Like many rural counties in North Carolina, Davidson County has long been dealing with the effects of the opioid crisis. It doesn’t have the highest rates in the state for overdoses, but their rates are up there. Davidson County commissioners recently decided it’s time to take another approach to curbing opioid abuse, one that at least a couple other counties in the state have taken.
They decided to hire someone solely to coordinate the county’s opioid response. It’s a position Lillian Koontz, Davidson County’s health director pushed for.
Worf: I imagine doing public health in Davidson County, there is a good part of your job that is through other means devoted to the opioid crisis there.
Koontz: Yes. First And foremost we in public health work on prevention - disease prevention. We want to stop the spread of disease and improve health outcomes for our community. The opioid crisis just really sucks the wind out of that mission. Not only are we talking about an individual, let's say, poor health outcomes for people that use opioids or I.V. drug use, but the families and just the taxing of the family members of these people.
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And then, the burden of services our jail population is up. Our EMS population is up. We're having to spend more money on more employees in DFS because so many children are being removed from the home.
You know, there's an old saying: You rob Peter to pay Paul. That's what's really going on here because as we have to allocate more public resources to respond to the opioid crisis. We're not able to put public resources into other things that we want to do in Davidson County.
Worf: How does it work now when someone wants help or treatment?
Koontz: Right now, we typically refer to either Daymark [Recovery Services] or Monarch [Recovery Management]. However, without having an individual who is schooled on the availability and the staff, you're pretty much passing the buck off to someone else to make a cold call. Our hope for this position is that they will know the facilitators in the community, and we can give them a name and a number of someone to reach - not just an automated voice mail or a shot in the dark. So that's really important when you're talking about an individual who is more than likely scared and ready for help.
We want to provide the best and most effective way for them to give that help that they seek.
Worf: This position came up in budget discussions last year but it was rejected. What changed between then and now?
Koontz: Because I am the public health director and work for the public health department, we framed this position a more of a public health response. And the number one way to impact the current opioid crisis in public health is to provide a legalized syringe exchange program and those programs, I'm sure you can understand, are morally challenging for a lot of folks in Davidson County.
Our commissioners at the time and still currently just cannot get behind the idea of providing a vector for folks to use illegal drugs. There are a lot of people who feel that way and that's why there aren't syringe exchange programs everywhere in North Carolina. However, our commissioners and our Davidson County Board of Health are still committed to being part of this solution for the opioid crisis. So with that being said, this year the position that we've requested is more of a systems analyst and a program coordinator who will research grants and be a facilitator in Davidson County.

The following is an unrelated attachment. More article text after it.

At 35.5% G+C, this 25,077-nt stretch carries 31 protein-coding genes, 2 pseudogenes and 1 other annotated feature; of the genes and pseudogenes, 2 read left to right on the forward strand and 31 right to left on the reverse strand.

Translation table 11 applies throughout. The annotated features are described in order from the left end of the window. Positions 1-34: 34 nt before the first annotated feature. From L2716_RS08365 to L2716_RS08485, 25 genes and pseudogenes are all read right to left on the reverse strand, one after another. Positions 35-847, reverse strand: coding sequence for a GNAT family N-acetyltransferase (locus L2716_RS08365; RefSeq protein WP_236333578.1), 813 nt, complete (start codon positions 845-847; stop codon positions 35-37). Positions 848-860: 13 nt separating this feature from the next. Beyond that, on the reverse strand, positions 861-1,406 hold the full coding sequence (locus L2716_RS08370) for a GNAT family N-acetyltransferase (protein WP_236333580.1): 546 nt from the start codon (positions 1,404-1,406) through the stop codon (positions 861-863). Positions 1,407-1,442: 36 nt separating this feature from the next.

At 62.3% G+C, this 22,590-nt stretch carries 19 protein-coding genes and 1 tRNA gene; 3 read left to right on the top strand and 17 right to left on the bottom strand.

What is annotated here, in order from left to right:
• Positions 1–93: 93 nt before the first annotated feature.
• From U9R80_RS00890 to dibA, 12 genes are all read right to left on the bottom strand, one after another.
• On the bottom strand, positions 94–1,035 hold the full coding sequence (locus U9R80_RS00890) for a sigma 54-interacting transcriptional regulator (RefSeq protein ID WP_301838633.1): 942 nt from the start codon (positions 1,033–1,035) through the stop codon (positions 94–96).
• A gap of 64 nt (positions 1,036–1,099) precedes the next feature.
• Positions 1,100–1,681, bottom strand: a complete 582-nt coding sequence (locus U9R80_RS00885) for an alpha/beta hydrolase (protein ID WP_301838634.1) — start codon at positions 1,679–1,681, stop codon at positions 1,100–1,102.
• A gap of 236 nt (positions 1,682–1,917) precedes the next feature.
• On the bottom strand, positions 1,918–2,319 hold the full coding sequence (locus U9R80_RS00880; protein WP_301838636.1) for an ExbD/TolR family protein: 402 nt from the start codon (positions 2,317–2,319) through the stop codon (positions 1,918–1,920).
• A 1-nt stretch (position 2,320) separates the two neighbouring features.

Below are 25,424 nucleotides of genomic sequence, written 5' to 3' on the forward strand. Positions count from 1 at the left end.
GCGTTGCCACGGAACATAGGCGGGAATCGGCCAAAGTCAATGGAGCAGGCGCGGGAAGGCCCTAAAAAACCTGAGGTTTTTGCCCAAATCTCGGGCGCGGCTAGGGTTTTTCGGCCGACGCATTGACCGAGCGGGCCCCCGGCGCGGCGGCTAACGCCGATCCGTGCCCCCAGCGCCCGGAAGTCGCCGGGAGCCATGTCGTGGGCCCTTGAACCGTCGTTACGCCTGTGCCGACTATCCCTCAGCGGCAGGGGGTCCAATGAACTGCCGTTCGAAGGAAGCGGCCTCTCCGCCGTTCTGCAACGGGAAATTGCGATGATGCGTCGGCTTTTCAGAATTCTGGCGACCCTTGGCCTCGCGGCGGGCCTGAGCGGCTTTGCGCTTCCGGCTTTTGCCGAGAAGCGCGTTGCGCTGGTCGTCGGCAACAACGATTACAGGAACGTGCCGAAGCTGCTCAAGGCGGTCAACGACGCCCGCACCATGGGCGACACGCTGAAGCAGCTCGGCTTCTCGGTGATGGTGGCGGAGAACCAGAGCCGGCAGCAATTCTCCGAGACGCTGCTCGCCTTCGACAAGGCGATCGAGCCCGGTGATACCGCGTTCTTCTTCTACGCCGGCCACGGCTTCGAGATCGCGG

Worf: So it wasn't the problem that changed over the past year. It was specifically this part of the position that changed over the past year?
Koontz: Correct. The problem actually in Davidson County, when you look at some of the data, it seems to be on the improving side of it. We have less emergency department visits due to opioid overdose. We have less NARCAN administrations due to opioid overdose. However, the problem still remains that we have numerous numbers of our residents who are addicted to opioids. Almost everyone that I know knows someone or is very close with a family who is experiencing opioid addiction, and everyone wants to be part of the solution. However, there is no clear cut path on how you start to fix this.
Worf: If you had a hunch, what do you think led to some of those improvements?
Koontz: I would say the numbers have improved for several reasons. Reason number one: The STOP Act. We have less opioid pills out in the community. Without having access to legal pills in such great quantities, I believe that has helped.
I also think that the reason some of our numbers are better is because we have increased the number of people who are carrying NARCAN that are not necessarily government employees. There are a lot of families who keep NARCAN in their home and so when we're looking at Davidson County data on the number of people that go to their emergency department or the number of people that receive treatment from IMF or law enforcement or the fire departments, those numbers are down because some people who have overdosed from opioids are being treated at home and no one ever finds out about it.